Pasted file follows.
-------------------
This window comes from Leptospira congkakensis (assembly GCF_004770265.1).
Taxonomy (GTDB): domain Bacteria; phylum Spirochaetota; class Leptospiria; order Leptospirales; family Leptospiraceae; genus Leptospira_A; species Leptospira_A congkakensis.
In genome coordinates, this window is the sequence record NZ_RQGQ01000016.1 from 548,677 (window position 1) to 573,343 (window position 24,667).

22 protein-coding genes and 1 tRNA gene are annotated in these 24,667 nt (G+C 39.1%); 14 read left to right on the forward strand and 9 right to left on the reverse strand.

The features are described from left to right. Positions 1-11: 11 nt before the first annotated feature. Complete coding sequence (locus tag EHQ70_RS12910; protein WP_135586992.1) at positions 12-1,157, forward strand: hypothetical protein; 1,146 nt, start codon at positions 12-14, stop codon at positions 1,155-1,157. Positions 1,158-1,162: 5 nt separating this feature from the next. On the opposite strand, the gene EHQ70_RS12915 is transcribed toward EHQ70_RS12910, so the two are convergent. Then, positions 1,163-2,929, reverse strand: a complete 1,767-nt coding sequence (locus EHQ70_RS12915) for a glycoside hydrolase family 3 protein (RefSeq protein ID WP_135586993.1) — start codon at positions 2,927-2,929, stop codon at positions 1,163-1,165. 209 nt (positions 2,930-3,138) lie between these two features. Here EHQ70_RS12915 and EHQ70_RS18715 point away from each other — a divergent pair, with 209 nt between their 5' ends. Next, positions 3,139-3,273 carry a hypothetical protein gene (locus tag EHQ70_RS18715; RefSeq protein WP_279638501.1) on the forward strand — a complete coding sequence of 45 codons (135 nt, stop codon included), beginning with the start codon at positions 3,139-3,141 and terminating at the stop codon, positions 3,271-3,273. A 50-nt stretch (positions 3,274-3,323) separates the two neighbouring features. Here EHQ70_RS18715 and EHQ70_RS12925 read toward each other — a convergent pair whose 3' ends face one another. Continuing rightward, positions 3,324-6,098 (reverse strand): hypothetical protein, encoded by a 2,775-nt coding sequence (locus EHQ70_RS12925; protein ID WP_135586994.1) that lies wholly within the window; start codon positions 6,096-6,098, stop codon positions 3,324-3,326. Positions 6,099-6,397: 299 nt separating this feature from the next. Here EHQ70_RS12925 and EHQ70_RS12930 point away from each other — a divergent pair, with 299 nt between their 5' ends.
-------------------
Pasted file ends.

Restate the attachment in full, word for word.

This window comes from Leptospira congkakensis (assembly GCF_004770265.1).
Taxonomy (GTDB): domain Bacteria; phylum Spirochaetota; class Leptospiria; order Leptospirales; family Leptospiraceae; genus Leptospira_A; species Leptospira_A congkakensis.
In genome coordinates, this window is the sequence record NZ_RQGQ01000016.1 from 548,677 (window position 1) to 573,343 (window position 24,667).

22 protein-coding genes and 1 tRNA gene are annotated in these 24,667 nt (G+C 39.1%); 14 read left to right on the forward strand and 9 right to left on the reverse strand.

The features are described from left to right. Positions 1-11: 11 nt before the first annotated feature. Complete coding sequence (locus tag EHQ70_RS12910; protein WP_135586992.1) at positions 12-1,157, forward strand: hypothetical protein; 1,146 nt, start codon at positions 12-14, stop codon at positions 1,155-1,157. Positions 1,158-1,162: 5 nt separating this feature from the next. On the opposite strand, the gene EHQ70_RS12915 is transcribed toward EHQ70_RS12910, so the two are convergent. Then, positions 1,163-2,929, reverse strand: a complete 1,767-nt coding sequence (locus EHQ70_RS12915) for a glycoside hydrolase family 3 protein (RefSeq protein ID WP_135586993.1) — start codon at positions 2,927-2,929, stop codon at positions 1,163-1,165. 209 nt (positions 2,930-3,138) lie between these two features. Here EHQ70_RS12915 and EHQ70_RS18715 point away from each other — a divergent pair, with 209 nt between their 5' ends. Next, positions 3,139-3,273 carry a hypothetical protein gene (locus tag EHQ70_RS18715; RefSeq protein WP_279638501.1) on the forward strand — a complete coding sequence of 45 codons (135 nt, stop codon included), beginning with the start codon at positions 3,139-3,141 and terminating at the stop codon, positions 3,271-3,273. A 50-nt stretch (positions 3,274-3,323) separates the two neighbouring features. Here EHQ70_RS18715 and EHQ70_RS12925 read toward each other — a convergent pair whose 3' ends face one another. Continuing rightward, positions 3,324-6,098 (reverse strand): hypothetical protein, encoded by a 2,775-nt coding sequence (locus EHQ70_RS12925; protein ID WP_135586994.1) that lies wholly within the window; start codon positions 6,096-6,098, stop codon positions 3,324-3,326. Positions 6,099-6,397: 299 nt separating this feature from the next. Here EHQ70_RS12925 and EHQ70_RS12930 point away from each other — a divergent pair, with 299 nt between their 5' ends.